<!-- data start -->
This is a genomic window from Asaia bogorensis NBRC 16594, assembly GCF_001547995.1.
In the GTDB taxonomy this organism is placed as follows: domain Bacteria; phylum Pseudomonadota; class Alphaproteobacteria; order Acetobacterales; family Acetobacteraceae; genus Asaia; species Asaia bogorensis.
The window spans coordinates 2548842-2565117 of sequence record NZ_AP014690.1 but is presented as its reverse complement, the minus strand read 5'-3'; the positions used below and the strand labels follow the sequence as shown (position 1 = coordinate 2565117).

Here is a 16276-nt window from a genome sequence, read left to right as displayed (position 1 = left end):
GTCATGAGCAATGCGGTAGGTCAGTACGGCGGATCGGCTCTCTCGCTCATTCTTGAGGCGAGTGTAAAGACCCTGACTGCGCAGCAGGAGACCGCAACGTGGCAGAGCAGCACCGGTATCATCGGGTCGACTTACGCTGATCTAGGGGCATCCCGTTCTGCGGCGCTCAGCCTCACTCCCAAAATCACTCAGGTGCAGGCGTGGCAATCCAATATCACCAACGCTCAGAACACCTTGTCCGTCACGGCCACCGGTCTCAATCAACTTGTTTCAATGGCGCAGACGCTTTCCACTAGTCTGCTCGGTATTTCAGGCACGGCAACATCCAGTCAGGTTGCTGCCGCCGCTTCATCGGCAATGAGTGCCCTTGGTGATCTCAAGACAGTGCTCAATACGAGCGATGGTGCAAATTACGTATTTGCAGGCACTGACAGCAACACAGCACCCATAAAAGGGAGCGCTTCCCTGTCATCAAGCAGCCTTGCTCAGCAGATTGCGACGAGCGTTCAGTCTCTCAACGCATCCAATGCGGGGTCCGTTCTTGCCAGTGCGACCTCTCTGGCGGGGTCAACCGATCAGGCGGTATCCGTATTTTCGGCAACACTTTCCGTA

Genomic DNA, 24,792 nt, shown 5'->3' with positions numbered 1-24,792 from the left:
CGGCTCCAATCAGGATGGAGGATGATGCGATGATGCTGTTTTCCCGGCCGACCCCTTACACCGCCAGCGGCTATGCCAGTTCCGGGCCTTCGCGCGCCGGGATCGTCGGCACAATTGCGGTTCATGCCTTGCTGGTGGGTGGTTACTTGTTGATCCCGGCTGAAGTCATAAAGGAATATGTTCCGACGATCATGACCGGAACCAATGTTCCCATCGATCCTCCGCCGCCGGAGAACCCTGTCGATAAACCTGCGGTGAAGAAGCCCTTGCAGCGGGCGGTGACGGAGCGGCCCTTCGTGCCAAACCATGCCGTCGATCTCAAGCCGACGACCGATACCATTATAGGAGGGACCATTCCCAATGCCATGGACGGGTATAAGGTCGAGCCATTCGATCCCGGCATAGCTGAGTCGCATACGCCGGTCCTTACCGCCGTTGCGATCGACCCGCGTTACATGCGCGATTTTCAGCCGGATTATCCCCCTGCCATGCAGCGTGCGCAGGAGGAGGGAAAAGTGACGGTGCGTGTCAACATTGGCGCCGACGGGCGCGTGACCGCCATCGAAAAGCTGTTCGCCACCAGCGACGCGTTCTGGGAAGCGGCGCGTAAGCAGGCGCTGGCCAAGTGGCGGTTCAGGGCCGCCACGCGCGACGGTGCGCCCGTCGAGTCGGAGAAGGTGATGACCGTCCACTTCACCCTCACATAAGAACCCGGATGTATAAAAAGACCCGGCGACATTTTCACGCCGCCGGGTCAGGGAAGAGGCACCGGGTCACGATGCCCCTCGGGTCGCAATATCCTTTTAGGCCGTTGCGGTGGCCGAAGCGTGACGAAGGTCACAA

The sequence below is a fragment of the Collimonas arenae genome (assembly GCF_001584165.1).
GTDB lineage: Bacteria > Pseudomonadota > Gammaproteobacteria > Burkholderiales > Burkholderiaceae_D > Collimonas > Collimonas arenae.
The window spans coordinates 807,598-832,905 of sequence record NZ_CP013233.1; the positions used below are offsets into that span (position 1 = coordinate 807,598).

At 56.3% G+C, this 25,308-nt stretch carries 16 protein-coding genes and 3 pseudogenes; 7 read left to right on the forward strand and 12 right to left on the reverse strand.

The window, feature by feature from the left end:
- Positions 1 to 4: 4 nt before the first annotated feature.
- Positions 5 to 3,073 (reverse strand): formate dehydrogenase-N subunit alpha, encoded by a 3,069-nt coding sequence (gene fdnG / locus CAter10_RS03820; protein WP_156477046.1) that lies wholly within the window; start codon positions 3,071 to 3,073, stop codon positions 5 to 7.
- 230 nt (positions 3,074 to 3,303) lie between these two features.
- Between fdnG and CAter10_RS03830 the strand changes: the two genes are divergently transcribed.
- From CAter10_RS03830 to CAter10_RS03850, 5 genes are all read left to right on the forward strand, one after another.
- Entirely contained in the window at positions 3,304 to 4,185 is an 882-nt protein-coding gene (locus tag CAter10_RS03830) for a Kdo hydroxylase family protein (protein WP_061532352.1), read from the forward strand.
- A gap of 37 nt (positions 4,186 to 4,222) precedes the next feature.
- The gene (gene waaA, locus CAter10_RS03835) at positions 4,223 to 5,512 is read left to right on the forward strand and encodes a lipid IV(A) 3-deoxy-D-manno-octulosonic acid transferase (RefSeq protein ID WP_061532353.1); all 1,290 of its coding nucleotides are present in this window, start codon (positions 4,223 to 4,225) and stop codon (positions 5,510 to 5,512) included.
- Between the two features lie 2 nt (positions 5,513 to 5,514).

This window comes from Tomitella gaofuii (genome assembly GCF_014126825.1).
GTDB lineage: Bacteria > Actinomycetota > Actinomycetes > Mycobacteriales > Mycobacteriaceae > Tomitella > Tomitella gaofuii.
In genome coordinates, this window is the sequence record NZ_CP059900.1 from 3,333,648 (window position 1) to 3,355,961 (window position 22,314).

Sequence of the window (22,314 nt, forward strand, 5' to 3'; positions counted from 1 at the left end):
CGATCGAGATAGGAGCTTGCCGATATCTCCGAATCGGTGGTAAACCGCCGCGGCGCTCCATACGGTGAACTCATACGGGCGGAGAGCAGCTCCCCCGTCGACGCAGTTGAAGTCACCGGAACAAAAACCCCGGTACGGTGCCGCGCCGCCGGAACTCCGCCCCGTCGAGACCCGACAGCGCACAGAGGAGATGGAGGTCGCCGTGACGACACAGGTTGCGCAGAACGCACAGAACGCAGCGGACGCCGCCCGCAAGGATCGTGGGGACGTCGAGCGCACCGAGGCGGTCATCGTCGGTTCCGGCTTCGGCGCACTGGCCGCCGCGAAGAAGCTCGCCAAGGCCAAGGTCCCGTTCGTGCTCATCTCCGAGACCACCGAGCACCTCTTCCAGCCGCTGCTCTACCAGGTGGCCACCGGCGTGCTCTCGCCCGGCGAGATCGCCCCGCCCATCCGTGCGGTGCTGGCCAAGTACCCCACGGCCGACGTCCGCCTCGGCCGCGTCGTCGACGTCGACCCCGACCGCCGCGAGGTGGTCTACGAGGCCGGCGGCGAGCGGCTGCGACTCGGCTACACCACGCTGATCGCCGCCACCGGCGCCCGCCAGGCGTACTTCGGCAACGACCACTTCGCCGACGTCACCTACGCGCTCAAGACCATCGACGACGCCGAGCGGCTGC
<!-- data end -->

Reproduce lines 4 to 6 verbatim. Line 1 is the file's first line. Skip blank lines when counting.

Here is a 16276-nt window from a genome sequence, read left to right as displayed (position 1 = left end):
GTCATGAGCAATGCGGTAGGTCAGTACGGCGGATCGGCTCTCTCGCTCATTCTTGAGGCGAGTGTAAAGACCCTGACTGCGCAGCAGGAGACCGCAACGTGGCAGAGCAGCACCGGTATCATCGGGTCGACTTACGCTGATCTAGGGGCATCCCGTTCTGCGGCGCTCAGCCTCACTCCCAAAATCACTCAGGTGCAGGCGTGGCAATCCAATATCACCAACGCTCAGAACACCTTGTCCGTCACGGCCACCGGTCTCAATCAACTTGTTTCAATGGCGCAGACGCTTTCCACTAGTCTGCTCGGTATTTCAGGCACGGCAACATCCAGTCAGGTTGCTGCCGCCGCTTCATCGGCAATGAGTGCCCTTGGTGATCTCAAGACAGTGCTCAATACGAGCGATGGTGCAAATTACGTATTTGCAGGCACTGACAGCAACACAGCACCCATAAAAGGGAGCGCTTCCCTGTCATCAAGCAGCCTTGCTCAGCAGATTGCGACGAGCGTTCAGTCTCTCAACGCATCCAATGCGGGGTCCGTTCTTGCCAGTGCGACCTCTCTGGCGGGGTCAACCGATCAGGCGGTATCCGTATTTTCGGCAACACTTTCCGTA

Genomic DNA, 24,792 nt, shown 5'->3' with positions numbered 1-24,792 from the left: